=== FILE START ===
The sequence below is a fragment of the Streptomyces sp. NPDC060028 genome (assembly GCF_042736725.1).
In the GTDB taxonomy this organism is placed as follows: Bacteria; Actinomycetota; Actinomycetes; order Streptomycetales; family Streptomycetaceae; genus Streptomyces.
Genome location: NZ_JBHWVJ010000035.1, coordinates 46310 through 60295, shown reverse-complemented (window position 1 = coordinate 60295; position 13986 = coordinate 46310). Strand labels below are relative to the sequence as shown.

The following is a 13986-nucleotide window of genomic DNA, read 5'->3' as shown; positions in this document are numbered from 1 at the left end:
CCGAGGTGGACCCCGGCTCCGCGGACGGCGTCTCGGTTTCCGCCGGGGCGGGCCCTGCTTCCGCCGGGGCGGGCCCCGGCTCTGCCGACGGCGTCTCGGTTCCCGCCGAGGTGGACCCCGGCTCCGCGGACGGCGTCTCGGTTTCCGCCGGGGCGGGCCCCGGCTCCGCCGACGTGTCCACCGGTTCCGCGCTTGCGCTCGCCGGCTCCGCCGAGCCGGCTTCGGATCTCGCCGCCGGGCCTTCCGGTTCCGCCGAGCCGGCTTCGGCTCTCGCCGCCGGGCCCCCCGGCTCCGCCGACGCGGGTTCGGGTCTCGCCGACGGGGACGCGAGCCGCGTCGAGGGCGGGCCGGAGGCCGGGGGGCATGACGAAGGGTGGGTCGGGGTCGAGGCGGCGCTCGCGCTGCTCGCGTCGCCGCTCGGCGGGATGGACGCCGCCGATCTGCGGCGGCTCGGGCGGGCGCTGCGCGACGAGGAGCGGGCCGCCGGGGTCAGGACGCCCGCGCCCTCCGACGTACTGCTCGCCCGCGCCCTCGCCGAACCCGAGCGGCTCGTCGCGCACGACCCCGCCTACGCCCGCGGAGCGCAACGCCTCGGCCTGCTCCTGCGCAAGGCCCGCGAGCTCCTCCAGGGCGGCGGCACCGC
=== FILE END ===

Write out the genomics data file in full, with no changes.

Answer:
The sequence below is a fragment of the Streptomyces sp. NPDC060028 genome (assembly GCF_042736725.1).
In the GTDB taxonomy this organism is placed as follows: Bacteria; Actinomycetota; Actinomycetes; order Streptomycetales; family Streptomycetaceae; genus Streptomyces.
Genome location: NZ_JBHWVJ010000035.1, coordinates 46310 through 60295, shown reverse-complemented (window position 1 = coordinate 60295; position 13986 = coordinate 46310). Strand labels below are relative to the sequence as shown.

The following is a 13986-nucleotide window of genomic DNA, read 5'->3' as shown; positions in this document are numbered from 1 at the left end:
CCGAGGTGGACCCCGGCTCCGCGGACGGCGTCTCGGTTTCCGCCGGGGCGGGCCCTGCTTCCGCCGGGGCGGGCCCCGGCTCTGCCGACGGCGTCTCGGTTCCCGCCGAGGTGGACCCCGGCTCCGCGGACGGCGTCTCGGTTTCCGCCGGGGCGGGCCCCGGCTCCGCCGACGTGTCCACCGGTTCCGCGCTTGCGCTCGCCGGCTCCGCCGAGCCGGCTTCGGATCTCGCCGCCGGGCCTTCCGGTTCCGCCGAGCCGGCTTCGGCTCTCGCCGCCGGGCCCCCCGGCTCCGCCGACGCGGGTTCGGGTCTCGCCGACGGGGACGCGAGCCGCGTCGAGGGCGGGCCGGAGGCCGGGGGGCATGACGAAGGGTGGGTCGGGGTCGAGGCGGCGCTCGCGCTGCTCGCGTCGCCGCTCGGCGGGATGGACGCCGCCGATCTGCGGCGGCTCGGGCGGGCGCTGCGCGACGAGGAGCGGGCCGCCGGGGTCAGGACGCCCGCGCCCTCCGACGTACTGCTCGCCCGCGCCCTCGCCGAACCCGAGCGGCTCGTCGCGCACGACCCCGCCTACGCCCGCGGAGCGCAACGCCTCGGCCTGCTCCTGCGCAAGGCCCGCGAGCTCCTCCAGGGCGGCGGCACCGC